Yesterday, the Movement Advancement Project, along with our partners at the Equality Federation Institute, Freedom for All Americans, and the National Center for Transgender Equality launched a new report, LGBT Policy Spotlight: Public Accommodations Nondiscrimination Laws. This report provides a comprehensive overview of the gaps in nondiscrimination laws for LGBT people in public spaces—and the devastating impact of the lack of protections.
Among key findings in this report:
- Anti-LGBT discrimination remains widespread. In 2016, at least one in four LGBT people experienced discrimination in public accommodations because of their sexual orientation or gender identity. In 2015, nearly one-third of transgender people experienced discrimination in places of public accommodations when staff knew or thought they were transgender.
- The existing patchwork of protections leaves LGBT people vulnerable to discrimination. Currently, no federal law prohibits discrimination in public accommodations based on sexual orientation or gender identity. Only nineteen states and Washington D.C. have laws protecting people from discrimination in public accommodations based on sexual orientation, gender identity, and sex, leaving LGBT people in 31 states at risk for legal discrimination.
- Opponents have launched coordinated attacks on the ability of LGBT people to participate fully in public life. The report details four distinct strategies: bathroom bans that would limit transgender people’s access to restrooms; ballot measures to repeal nondiscrimination protections; state preemption of cities and counties prohibiting them from enacting local ordinances; and, creating religious exemptions to nondiscrimination laws. These efforts are part of a larger attempt to create a license to discriminate.
- There is broad public and business support for nondiscrimination protections for LGBT people. In a 2017 PRRI poll, 72% of Americans said they support laws that protect LGBT from discrimination in employment, housing, and public accommodations. A 2017 Small Business Majority poll similarly found that 65% of business owners agree that businesses should not be allowed to deny service to LGBT people because of religious beliefs.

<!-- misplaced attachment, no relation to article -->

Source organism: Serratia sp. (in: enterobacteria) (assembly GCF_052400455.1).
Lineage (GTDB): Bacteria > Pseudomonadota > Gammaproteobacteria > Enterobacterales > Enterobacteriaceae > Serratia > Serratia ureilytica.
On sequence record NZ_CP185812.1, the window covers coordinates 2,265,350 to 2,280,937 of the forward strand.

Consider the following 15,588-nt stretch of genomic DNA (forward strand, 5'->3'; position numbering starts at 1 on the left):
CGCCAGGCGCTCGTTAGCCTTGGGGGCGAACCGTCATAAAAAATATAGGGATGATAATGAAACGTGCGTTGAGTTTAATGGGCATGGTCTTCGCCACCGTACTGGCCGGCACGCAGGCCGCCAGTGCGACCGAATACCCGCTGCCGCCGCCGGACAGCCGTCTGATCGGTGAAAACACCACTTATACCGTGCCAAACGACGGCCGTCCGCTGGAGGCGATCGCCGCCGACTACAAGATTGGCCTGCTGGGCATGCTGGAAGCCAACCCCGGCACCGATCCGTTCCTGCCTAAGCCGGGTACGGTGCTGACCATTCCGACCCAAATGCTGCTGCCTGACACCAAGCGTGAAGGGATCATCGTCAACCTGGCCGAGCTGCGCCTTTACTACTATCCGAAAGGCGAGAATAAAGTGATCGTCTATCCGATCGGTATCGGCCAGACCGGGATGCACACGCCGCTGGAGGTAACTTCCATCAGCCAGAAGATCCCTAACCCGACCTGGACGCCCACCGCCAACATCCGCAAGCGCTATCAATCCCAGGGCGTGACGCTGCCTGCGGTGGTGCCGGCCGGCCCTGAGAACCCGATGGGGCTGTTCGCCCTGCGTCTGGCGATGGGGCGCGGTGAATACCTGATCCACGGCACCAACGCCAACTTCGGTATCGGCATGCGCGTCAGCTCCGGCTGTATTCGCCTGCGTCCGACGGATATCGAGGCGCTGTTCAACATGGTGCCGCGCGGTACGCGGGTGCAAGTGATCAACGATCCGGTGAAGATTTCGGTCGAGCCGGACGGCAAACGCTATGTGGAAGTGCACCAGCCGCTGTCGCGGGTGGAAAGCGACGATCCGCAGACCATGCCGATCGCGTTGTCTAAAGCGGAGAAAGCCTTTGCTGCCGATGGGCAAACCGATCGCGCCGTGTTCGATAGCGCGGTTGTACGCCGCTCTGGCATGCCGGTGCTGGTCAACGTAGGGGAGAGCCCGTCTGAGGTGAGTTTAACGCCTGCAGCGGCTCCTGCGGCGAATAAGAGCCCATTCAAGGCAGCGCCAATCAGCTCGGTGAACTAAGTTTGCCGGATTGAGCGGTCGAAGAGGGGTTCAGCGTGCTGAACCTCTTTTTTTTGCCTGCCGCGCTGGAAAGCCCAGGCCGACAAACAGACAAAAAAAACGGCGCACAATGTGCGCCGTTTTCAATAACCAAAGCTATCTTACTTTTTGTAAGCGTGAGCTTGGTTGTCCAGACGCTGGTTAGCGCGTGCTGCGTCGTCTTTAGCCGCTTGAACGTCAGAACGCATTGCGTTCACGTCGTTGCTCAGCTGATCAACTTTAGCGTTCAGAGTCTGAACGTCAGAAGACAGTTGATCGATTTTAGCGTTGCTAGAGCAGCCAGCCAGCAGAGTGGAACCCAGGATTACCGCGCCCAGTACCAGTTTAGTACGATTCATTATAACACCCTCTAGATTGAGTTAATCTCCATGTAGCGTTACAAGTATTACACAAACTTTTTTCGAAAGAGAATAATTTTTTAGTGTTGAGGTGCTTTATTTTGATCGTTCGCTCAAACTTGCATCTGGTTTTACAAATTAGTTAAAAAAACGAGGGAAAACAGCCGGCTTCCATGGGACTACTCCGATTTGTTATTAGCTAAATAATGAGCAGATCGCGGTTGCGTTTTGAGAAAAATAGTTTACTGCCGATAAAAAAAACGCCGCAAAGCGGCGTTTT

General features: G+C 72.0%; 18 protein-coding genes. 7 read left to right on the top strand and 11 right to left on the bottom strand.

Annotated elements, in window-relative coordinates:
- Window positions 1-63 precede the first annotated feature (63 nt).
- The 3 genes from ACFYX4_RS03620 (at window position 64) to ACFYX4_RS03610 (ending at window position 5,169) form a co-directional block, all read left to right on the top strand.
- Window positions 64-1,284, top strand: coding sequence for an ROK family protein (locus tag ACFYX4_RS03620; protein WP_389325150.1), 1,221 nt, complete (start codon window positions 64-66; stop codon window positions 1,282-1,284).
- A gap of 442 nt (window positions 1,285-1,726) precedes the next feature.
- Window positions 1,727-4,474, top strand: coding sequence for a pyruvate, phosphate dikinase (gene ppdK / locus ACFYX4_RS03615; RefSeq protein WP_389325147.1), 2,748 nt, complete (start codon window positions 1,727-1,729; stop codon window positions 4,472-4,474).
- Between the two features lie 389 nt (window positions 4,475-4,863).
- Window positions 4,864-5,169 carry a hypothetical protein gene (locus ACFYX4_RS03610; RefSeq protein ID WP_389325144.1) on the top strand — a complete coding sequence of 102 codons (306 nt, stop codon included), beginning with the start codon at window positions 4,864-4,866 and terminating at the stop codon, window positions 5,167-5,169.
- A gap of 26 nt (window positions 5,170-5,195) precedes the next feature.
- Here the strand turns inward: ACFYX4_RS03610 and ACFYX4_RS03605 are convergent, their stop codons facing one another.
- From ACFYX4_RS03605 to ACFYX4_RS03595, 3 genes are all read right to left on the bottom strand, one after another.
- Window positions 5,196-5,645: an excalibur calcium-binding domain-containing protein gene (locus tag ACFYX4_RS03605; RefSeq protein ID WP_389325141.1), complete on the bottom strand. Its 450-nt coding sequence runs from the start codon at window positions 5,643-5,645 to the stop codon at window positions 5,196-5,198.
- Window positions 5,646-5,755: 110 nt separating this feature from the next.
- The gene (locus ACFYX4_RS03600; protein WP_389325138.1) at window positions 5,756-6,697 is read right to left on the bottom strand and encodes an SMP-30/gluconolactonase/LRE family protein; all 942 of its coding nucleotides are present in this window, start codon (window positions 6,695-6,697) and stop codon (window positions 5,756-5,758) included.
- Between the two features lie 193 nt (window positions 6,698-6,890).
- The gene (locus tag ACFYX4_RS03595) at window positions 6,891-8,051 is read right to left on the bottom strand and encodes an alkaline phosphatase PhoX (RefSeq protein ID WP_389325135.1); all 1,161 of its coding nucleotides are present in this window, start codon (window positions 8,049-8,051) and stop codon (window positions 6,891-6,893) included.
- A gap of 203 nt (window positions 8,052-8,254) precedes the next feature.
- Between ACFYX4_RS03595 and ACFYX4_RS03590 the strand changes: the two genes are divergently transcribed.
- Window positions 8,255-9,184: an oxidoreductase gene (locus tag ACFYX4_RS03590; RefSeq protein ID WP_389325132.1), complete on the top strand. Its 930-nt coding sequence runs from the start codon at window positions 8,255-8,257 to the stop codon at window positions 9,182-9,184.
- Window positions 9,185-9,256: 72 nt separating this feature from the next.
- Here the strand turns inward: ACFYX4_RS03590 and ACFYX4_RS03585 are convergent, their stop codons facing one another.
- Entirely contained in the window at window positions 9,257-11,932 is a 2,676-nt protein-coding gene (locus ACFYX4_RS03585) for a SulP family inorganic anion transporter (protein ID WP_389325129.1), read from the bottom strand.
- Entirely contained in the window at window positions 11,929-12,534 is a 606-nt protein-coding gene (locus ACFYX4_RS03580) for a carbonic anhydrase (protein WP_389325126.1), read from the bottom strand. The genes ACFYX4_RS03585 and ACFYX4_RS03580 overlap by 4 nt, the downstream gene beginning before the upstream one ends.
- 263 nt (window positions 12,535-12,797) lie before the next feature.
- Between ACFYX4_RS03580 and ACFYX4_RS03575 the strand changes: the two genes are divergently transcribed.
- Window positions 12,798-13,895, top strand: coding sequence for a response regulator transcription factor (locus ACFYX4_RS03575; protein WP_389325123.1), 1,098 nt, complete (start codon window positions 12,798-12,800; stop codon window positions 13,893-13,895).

This report has already garnered significant attention in the media, showing the resonance and importance of these findings:
- USA Today’s exclusive story: “‘Not just about a cake shop’: LGBT people battle bias in everyday routines” (Susan Miller, 1/16/18)
- LGBT Weekly: “New LGBT report and ad: Impact of Patchwork of Nondiscrimination Protections (VIDEO)” (Steve Lee, 1/16/18)
- Pink News: “LGBT people are battling bias even when they’re ordering lunch, study shows” (Jasmine Andersson, 1/17/18)
As the Supreme Court prepares to issue a ruling in Masterpiece Cakeshop v. Colorado Civil Rights Commission, public places have become the next battleground in the fight for full equality for LGBT people. The core issue is whether public accommodations—places of business, public transit, hotels, restaurants, taxi cabs and more—can refuse service to people just because of who they are or whom they love.
As a nation, we decided a long time ago that businesses and services that are open to the public should be open to all. Nobody should be turned away simply because of who they are.